High standards of architectural quality and Baukultur under the DGNB System: the DGNB Certificate in Diamond
Introduced in 2009 and continuously developed ever since, the internationally recognised certification system of the DGNB has established a framework for safeguarding and capturing the sustainability standards of building projects in technical terms. The DGNB decided to go one step further in 2016 with the introduction of the DGNB Diamond. This scheme allows completed projects that have already proven their high sustainably standards through DGNB certification in gold or platinum to apply for a supplementary award.
“At the DGNB, we consider design and Baukultur essential aspects of holistic sustainability,”, explains Martin Haas, DGNB Vice President and architect, dwho played an instrumental role in the development of the award.„“These are the factors that make a significant contribution to users accepting a building, and this has a direct impact on its longevity, marketability and value retention. We developed the DGNB Diamond to offer a specific scheme that not only reflects this aspect but also rewards those who actually do achieve outstanding design.”
An independwent committee that focuses on the quality of design – and was pulled together specifically for this purpose – visits buildings to discuss standards on site and decide whether they merit a DGNB Diamond award. Its assessment criteria were developed as part of an intensive process with the support of the Federal Chamber of Architects (BAK), dem the Association of German Architects (BDA) und weiteren Expertinnen und Experten aus Architektur, Stadtplanung und Ingenieurwesen erarbeitet.
The German Sustainability Award (GSA) for Architecture
2013 haben die DGNB und die Stiftung Deutscher Nachhaltigkeitspreis e.V. erstmals den Deutschen Nachhaltigkeitspreis Architektur ausgelobt. Im Laufe der Jahre hat der Preis einen immer größeren Stellenwert bekommen und ist heute, zehn Jahre später, fest in der Architekturszene etabliert. Neben der architektonischen Qualität, sprich der baukulturellen Relevanz, bewertet die einberufene Expertenjury die eingereichten Projekte hinsichtlich ihres innovativen und zukunftsweisenden Umgangs mit dem Thema Nachhaltigkeit.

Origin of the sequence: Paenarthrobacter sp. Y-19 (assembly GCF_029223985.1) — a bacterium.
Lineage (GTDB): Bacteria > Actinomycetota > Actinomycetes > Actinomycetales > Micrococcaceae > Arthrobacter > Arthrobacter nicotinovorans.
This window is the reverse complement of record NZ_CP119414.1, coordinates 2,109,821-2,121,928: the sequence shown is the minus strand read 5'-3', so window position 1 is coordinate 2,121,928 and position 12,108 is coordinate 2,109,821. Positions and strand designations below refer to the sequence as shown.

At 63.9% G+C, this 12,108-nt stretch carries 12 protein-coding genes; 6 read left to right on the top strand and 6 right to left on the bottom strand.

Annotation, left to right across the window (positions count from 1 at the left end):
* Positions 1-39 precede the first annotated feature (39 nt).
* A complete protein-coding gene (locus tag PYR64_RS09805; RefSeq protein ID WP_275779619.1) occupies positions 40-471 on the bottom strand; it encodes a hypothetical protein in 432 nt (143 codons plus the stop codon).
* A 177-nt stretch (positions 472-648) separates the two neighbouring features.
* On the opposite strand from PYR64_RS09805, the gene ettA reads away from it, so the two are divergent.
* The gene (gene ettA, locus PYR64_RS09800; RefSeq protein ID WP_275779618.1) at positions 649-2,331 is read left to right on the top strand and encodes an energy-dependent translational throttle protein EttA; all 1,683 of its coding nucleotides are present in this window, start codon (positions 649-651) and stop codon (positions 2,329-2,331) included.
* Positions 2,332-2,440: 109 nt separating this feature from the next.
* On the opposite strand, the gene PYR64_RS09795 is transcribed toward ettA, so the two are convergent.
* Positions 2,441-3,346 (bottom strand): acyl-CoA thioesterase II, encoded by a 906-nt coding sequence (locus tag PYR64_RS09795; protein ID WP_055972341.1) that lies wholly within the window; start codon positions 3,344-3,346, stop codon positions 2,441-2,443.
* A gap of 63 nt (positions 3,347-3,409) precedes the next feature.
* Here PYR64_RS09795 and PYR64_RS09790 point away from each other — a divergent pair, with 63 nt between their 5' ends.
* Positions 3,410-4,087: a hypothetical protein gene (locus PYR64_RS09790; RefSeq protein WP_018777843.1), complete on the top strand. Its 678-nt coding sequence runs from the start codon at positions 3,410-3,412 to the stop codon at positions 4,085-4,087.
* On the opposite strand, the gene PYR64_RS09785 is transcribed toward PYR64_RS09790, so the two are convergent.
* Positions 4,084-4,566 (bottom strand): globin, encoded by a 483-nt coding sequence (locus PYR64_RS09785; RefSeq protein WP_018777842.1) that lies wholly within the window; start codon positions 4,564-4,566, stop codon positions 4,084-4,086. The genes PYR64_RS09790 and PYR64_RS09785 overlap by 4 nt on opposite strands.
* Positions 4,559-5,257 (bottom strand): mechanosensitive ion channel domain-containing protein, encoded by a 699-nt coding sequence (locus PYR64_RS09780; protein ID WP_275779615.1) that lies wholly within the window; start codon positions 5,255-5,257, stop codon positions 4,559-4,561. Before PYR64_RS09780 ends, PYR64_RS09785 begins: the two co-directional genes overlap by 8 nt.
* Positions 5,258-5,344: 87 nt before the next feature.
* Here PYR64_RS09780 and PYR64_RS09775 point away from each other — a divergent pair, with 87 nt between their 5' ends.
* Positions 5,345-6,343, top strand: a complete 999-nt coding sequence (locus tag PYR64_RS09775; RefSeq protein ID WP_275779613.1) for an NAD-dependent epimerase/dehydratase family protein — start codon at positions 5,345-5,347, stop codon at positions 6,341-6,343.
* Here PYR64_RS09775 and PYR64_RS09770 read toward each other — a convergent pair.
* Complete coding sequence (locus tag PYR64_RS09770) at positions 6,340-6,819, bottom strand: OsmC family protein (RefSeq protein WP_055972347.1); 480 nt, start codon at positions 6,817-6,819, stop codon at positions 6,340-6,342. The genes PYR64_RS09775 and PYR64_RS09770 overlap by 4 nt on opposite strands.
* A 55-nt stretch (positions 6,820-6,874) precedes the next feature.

The German Sustainability Award for Architecture was introduced by the DGNB in 2013 in collaboration with the German Sustainability Award Association. This award has grown in importance ever since and now, ten years later, it has become a firmly established feature of the architecture community. Apart from assessing architectural quality, i.e. the relevance of architecture in terms of Baukultur, the jury of experts evaluates nominated projects with regard to their innovative and forward-looking approach to sustainability.
Four projects entered the final round of the latest award, all reflecting their exemplary method of dealing with the fabric of existing buildings. This year the award went to the Hotel Wilmina, designed by Grüntuch Ernst Architects. Prof. Almut Grüntuch-Ernst is certain that the prize will stimulate further discussion on different ways to transform buildings. “There are so many abandoned bricks in our towns and cities, although of course not everything is a good hand-me-on. What architects need to do is rise to this challenge, spot the potential and opportunity offered by existing buildings, communicate that potential and create something new. It’s worth it.”
Our summary of the last ten years not only reflects the diversity of sustainable building, but it also shows that it’s always worthwhile exploring new territory when building and daring to do things differently. Many award-winners are pioneers in a highly specialised area such as building with adobe, circular building or timber construction. One thing that’s always apparent is that holistic approaches and joining forces with all kinds of stakeholders promotes the genuine intention of those involved, culminating in high quality on all levels.